Kelsey Grammer, star of the hit television series Frasier and its new sequel on streaming service Paramount+ sat for an interview with BBC interviewer Justin Webb and told him that he still supports former President Donald Trump. The interview on BBC Radio 4’s Today ended rather abruptly shortly after.
Grammer, 68, who recently starred in the film Jesus Revolution, has made no mystery of his conservativism and his past support of Trump. But Webb asked the actor who had previously mentioned Trump-supporting comedienne and actress Roseanne Barr if, like her, he still supported the former President.
“You mentioned Roseanne early on, who had a great comeback, but also was a Trump supporter, you were, at least you were a Trump supporter, I’m fascinated to know if you still are?”
Grammer answered matter-of-factly,
“I am, and that’s about all, let that be the end of it.”
Webb told his audience once the interview had concluded, “I have to say, actually, Kelsey Grammer himself was perfectly happy to go on talking about it,” before adding, “the Paramount+ PR people, less happy that he talked about it at some length.”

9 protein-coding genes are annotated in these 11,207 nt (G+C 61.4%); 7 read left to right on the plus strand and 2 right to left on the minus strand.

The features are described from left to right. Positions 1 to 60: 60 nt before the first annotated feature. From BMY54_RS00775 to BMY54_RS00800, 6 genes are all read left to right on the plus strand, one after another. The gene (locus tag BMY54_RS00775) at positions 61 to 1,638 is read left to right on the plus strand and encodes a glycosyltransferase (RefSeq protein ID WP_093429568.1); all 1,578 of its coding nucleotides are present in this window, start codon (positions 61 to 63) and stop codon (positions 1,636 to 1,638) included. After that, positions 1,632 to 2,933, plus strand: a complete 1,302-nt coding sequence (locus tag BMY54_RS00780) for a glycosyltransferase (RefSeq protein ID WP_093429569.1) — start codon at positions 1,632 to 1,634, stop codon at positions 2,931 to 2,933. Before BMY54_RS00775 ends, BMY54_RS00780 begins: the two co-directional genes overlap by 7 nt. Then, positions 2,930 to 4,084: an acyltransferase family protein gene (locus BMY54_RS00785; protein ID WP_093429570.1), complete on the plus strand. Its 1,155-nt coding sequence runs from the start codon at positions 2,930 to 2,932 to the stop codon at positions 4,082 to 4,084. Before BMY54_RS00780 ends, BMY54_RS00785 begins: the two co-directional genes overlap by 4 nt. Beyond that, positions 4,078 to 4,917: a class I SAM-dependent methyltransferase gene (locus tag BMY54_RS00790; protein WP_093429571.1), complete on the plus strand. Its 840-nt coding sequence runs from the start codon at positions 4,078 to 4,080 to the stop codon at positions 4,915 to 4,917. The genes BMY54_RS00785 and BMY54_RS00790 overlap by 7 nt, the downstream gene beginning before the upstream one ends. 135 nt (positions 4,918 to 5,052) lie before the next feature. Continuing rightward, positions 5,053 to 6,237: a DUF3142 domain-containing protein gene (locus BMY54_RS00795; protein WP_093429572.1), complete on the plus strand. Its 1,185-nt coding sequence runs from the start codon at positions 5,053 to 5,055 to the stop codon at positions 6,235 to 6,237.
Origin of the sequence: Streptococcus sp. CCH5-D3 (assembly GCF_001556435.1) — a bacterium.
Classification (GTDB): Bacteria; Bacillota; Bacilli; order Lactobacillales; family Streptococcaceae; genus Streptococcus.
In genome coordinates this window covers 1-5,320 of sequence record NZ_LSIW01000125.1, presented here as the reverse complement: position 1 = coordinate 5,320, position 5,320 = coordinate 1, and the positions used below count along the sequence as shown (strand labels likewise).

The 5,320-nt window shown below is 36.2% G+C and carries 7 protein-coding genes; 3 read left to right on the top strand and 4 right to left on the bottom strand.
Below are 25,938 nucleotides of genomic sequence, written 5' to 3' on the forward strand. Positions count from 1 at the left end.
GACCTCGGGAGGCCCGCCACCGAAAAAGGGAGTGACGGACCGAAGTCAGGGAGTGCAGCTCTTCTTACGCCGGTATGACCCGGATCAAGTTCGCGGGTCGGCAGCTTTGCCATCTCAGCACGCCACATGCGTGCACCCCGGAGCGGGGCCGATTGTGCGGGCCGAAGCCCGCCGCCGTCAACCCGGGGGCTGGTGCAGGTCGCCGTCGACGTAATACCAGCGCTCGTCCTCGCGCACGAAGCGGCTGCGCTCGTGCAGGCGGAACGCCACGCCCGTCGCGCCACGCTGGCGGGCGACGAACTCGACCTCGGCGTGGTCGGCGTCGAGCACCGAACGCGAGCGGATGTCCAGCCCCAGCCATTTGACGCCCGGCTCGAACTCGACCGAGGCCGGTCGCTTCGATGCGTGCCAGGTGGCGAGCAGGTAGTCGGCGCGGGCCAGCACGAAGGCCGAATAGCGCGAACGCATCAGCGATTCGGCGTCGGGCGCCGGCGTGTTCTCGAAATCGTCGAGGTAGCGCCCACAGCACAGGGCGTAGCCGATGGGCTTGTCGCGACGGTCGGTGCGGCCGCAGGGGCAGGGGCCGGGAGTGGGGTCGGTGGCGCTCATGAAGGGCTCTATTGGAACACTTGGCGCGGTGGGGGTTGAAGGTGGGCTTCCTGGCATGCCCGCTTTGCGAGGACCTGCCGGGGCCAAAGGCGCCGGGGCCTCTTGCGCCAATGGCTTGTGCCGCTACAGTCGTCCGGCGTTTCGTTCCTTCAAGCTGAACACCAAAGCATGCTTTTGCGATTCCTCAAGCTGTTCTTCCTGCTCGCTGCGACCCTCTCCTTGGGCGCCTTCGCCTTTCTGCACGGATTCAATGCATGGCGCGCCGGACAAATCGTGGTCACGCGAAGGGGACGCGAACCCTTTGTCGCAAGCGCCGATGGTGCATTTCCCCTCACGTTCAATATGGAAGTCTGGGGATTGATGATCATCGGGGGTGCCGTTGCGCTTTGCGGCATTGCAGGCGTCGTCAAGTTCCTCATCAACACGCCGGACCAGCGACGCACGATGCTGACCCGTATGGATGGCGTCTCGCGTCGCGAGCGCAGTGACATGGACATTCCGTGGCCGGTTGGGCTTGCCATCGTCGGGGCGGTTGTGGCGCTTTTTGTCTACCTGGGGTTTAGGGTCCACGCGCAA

“Anyway they decided we’d had plenty of time for our interview,” he continued.
He concluded, “But I should stress that he was perfectly happy to talk about why he supports Donald Trump and still does in the coming election.”
The new series of Frasier finds the titular character portrayed by Grammer decades later reconnecting with his Firefighter son Frederick having returned to Boston, the setting for his character’s debut in Cheers. Grammer has told reporters that the new series represents Dr. Frasier Crane’s “third or fourth act” and claimed they “may be funnier” than the original 90s series, according to the Independent.
Deadline noted in its report, “Grammer has previously expressed support for Trump—a relatively rare position for a TV and movie star to take—and he also used his BBC interview to back Roseanne.”
Grammer mainly discussed the Frasier sequel but also spoke briefly about the horrific murder of his sister at age 18, which he has recently written about and spoken openly of. “I spent a good chunk of my lifetime grieving and possibly stopping myself from growing because of that,” he said.
When he spoke with Fox News about the new show he said, “I wanted to prove to myself and to other people, of course, that Frasier was still interesting and still watchable and still funny. Those were important parts of it. But also, I thought there were more stories to tell about this character because there’s more stories to tell in our own lives.”